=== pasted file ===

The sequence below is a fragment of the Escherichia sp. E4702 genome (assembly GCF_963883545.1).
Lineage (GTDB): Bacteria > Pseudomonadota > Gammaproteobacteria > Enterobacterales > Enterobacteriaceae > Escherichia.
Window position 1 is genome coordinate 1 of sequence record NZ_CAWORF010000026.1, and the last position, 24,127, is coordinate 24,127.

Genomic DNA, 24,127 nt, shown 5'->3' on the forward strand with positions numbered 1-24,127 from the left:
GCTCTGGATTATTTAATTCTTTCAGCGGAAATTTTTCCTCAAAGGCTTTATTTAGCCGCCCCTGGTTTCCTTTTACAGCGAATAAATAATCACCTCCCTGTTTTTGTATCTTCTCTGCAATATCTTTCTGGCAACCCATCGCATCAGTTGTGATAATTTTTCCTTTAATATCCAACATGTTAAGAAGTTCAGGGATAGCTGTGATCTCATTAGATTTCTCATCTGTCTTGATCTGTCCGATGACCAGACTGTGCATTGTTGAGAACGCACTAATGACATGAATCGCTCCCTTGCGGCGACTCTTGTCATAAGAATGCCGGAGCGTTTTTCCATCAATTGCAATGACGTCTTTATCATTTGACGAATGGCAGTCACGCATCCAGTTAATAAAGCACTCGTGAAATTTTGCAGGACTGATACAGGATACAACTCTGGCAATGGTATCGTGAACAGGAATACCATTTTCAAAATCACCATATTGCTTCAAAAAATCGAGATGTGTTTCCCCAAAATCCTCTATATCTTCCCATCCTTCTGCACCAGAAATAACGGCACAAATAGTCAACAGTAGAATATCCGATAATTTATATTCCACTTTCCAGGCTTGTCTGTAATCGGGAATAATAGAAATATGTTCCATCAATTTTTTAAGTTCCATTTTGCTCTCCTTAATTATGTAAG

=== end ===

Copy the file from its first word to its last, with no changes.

The sequence below is a fragment of the Escherichia sp. E4702 genome (assembly GCF_963883545.1).
Lineage (GTDB): Bacteria > Pseudomonadota > Gammaproteobacteria > Enterobacterales > Enterobacteriaceae > Escherichia.
Window position 1 is genome coordinate 1 of sequence record NZ_CAWORF010000026.1, and the last position, 24,127, is coordinate 24,127.

Genomic DNA, 24,127 nt, shown 5'->3' on the forward strand with positions numbered 1-24,127 from the left:
GCTCTGGATTATTTAATTCTTTCAGCGGAAATTTTTCCTCAAAGGCTTTATTTAGCCGCCCCTGGTTTCCTTTTACAGCGAATAAATAATCACCTCCCTGTTTTTGTATCTTCTCTGCAATATCTTTCTGGCAACCCATCGCATCAGTTGTGATAATTTTTCCTTTAATATCCAACATGTTAAGAAGTTCAGGGATAGCTGTGATCTCATTAGATTTCTCATCTGTCTTGATCTGTCCGATGACCAGACTGTGCATTGTTGAGAACGCACTAATGACATGAATCGCTCCCTTGCGGCGACTCTTGTCATAAGAATGCCGGAGCGTTTTTCCATCAATTGCAATGACGTCTTTATCATTTGACGAATGGCAGTCACGCATCCAGTTAATAAAGCACTCGTGAAATTTTGCAGGACTGATACAGGATACAACTCTGGCAATGGTATCGTGAACAGGAATACCATTTTCAAAATCACCATATTGCTTCAAAAAATCGAGATGTGTTTCCCCAAAATCCTCTATATCTTCCCATCCTTCTGCACCAGAAATAACGGCACAAATAGTCAACAGTAGAATATCCGATAATTTATATTCCACTTTCCAGGCTTGTCTGTAATCGGGAATAATAGAAATATGTTCCATCAATTTTTTAAGTTCCATTTTGCTCTCCTTAATTATGTAAG